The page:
First, the place where you can get additional versions of Apache, MySQL and PHP to add to Wamp is this one: Wamp Sourceforge. Just go to this sourceforge for wamp project, click on Apache, choose the exe you would like to add and download it. Execute it and it will add it to your wamp with a nice GUI installer. Then, when you clic on the Wamp icon in clock tray, use the menu that shows up and go to
Apache --> Apache version, you will see that there will be more versions with the current one checked. If you click on a given version, it will reload with that one.
Second, if you have Wamp 2.5, these extensions are unlikely to work and you should install Wamp 2.4 instead.
Third, PHP 5.1.0 should work with Apache 2.0.49.
Fourth, if your Apache + PHP combination doesn't work, Wamp will remain with orange icon.
UPDATE: I tested it in order to help you getting it working. First I installed WampServer 2.4 x86 (sometimes x64 has hiccups working with extensions, I just play it safe but you can test it!)
Then I downloaded Apache 2.0.50 and PHP 5.1.0 from the Extensions section.
I executed both exe files, Apache first, PHP later. Do not remove the PHP inclued as it has some Wamp functionalities configured to be executed via CLI.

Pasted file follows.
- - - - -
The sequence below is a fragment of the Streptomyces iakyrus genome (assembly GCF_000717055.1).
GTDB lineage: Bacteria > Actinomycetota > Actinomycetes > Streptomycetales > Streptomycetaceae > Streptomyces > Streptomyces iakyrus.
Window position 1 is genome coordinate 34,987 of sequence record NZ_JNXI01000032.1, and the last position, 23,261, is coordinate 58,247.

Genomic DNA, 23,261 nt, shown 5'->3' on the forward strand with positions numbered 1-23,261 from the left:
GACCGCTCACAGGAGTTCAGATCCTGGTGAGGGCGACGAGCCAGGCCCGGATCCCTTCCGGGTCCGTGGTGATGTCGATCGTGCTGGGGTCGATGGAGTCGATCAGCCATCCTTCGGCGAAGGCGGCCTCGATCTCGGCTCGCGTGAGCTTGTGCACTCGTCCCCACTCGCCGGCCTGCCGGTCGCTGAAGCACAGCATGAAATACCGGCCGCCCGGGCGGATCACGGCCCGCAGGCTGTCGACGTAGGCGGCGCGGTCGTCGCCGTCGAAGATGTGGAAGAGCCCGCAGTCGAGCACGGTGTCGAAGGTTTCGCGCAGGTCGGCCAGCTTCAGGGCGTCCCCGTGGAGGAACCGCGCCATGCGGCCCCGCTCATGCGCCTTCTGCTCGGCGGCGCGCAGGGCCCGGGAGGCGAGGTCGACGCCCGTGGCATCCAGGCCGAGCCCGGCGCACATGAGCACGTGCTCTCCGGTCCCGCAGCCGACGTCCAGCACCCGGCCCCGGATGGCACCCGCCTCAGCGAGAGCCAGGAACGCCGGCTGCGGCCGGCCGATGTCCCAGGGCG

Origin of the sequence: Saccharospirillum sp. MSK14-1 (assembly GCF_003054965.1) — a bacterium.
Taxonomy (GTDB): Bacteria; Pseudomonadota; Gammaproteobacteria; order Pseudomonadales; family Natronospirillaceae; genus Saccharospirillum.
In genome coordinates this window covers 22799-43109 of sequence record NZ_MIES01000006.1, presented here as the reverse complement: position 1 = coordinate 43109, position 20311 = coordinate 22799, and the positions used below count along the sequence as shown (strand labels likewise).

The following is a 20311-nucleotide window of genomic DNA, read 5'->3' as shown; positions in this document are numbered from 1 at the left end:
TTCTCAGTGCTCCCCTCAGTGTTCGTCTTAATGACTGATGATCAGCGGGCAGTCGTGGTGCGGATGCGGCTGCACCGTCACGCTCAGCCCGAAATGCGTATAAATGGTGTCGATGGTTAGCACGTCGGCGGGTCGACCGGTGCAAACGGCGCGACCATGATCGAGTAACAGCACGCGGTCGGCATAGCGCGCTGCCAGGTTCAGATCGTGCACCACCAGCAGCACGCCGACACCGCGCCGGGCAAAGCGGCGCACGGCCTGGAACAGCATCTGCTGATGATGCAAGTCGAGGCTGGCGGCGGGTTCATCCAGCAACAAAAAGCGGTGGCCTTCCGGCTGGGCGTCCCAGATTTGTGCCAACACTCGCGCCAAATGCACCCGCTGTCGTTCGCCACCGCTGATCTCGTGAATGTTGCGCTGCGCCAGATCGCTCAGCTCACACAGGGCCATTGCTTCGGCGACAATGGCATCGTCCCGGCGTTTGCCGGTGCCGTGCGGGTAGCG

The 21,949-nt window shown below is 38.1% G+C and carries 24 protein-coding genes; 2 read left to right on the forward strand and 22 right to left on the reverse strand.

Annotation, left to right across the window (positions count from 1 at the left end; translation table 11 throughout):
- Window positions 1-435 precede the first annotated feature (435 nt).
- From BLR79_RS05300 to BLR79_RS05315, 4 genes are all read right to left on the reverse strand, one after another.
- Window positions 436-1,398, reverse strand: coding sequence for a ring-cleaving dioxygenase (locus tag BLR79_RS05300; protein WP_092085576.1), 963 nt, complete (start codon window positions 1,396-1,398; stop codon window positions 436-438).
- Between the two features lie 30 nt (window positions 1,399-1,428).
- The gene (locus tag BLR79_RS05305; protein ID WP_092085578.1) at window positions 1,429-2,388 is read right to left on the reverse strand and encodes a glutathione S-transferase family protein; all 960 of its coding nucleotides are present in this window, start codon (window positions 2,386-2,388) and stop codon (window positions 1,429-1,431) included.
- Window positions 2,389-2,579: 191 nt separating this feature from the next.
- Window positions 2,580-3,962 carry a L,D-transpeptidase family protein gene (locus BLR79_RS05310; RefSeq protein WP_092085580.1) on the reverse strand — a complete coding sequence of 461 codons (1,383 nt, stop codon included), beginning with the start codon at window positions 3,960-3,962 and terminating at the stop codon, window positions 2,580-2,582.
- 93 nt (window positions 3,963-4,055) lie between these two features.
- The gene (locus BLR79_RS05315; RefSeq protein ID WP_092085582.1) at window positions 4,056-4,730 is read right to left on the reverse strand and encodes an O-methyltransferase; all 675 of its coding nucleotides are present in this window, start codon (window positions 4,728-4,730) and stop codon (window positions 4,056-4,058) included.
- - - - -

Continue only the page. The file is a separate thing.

After that, I started Wamp and changed Apache version so the checked one would be 2.0.50. THEN I changed PHP version to 5.1.0.
I installed the apache service using
apache -- service -- remove service,
apache -- service -- test port 80 and
apache -- service -- install service to remove previous service with the bundled apache and install the new one. Check that no httpd.exe process is running so you can successfully install the new service. It might get stucked in a point here. Kill it if necessary.
Exit wamp. Start it again. Check that the service is available in
apache -- service to start, stop and restart. It means it's installed the right way.
The final changes to make it work:
- Check that Apache can manage IPv6. Edit the alias configured for Apache. All the .conf in
C:/wamp/alias have some access directives with a line
Allow for ::1. Comment it putting a # in front of it.
- Check that the modules loaded by PHP actually exist. It might throw a couple of alerts for missing php_sqli and php_pdo. In the end, it might be a running wamp with Apache 2.0.50 and PHP 5.1.0